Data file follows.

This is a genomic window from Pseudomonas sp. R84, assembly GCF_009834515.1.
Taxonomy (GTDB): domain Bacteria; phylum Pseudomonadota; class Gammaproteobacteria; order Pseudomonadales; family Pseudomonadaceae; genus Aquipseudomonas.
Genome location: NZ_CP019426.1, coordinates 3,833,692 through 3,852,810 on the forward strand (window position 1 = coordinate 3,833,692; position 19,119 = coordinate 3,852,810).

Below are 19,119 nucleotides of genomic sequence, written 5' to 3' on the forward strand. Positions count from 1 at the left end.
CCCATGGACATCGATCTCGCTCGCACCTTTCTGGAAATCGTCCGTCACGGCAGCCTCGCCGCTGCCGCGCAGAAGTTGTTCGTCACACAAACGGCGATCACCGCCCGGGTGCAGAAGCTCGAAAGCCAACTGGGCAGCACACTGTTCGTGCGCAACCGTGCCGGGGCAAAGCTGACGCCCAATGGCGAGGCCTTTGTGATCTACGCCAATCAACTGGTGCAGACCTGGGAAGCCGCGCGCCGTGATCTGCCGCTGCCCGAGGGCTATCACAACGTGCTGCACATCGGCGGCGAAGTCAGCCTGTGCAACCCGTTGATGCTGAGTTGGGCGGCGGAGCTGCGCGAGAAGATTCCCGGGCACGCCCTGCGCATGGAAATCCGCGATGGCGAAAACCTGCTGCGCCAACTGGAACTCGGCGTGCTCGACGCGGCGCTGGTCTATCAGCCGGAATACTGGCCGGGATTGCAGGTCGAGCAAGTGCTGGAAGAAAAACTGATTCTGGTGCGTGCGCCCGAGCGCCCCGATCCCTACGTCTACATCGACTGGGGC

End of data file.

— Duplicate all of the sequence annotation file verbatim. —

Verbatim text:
This is a genomic window from Pseudomonas sp. R84, assembly GCF_009834515.1.
Taxonomy (GTDB): domain Bacteria; phylum Pseudomonadota; class Gammaproteobacteria; order Pseudomonadales; family Pseudomonadaceae; genus Aquipseudomonas.
Genome location: NZ_CP019426.1, coordinates 3,833,692 through 3,852,810 on the forward strand (window position 1 = coordinate 3,833,692; position 19,119 = coordinate 3,852,810).

Below are 19,119 nucleotides of genomic sequence, written 5' to 3' on the forward strand. Positions count from 1 at the left end.
CCCATGGACATCGATCTCGCTCGCACCTTTCTGGAAATCGTCCGTCACGGCAGCCTCGCCGCTGCCGCGCAGAAGTTGTTCGTCACACAAACGGCGATCACCGCCCGGGTGCAGAAGCTCGAAAGCCAACTGGGCAGCACACTGTTCGTGCGCAACCGTGCCGGGGCAAAGCTGACGCCCAATGGCGAGGCCTTTGTGATCTACGCCAATCAACTGGTGCAGACCTGGGAAGCCGCGCGCCGTGATCTGCCGCTGCCCGAGGGCTATCACAACGTGCTGCACATCGGCGGCGAAGTCAGCCTGTGCAACCCGTTGATGCTGAGTTGGGCGGCGGAGCTGCGCGAGAAGATTCCCGGGCACGCCCTGCGCATGGAAATCCGCGATGGCGAAAACCTGCTGCGCCAACTGGAACTCGGCGTGCTCGACGCGGCGCTGGTCTATCAGCCGGAATACTGGCCGGGATTGCAGGTCGAGCAAGTGCTGGAAGAAAAACTGATTCTGGTGCGTGCGCCCGAGCGCCCCGATCCCTACGTCTACATCGACTGGGGC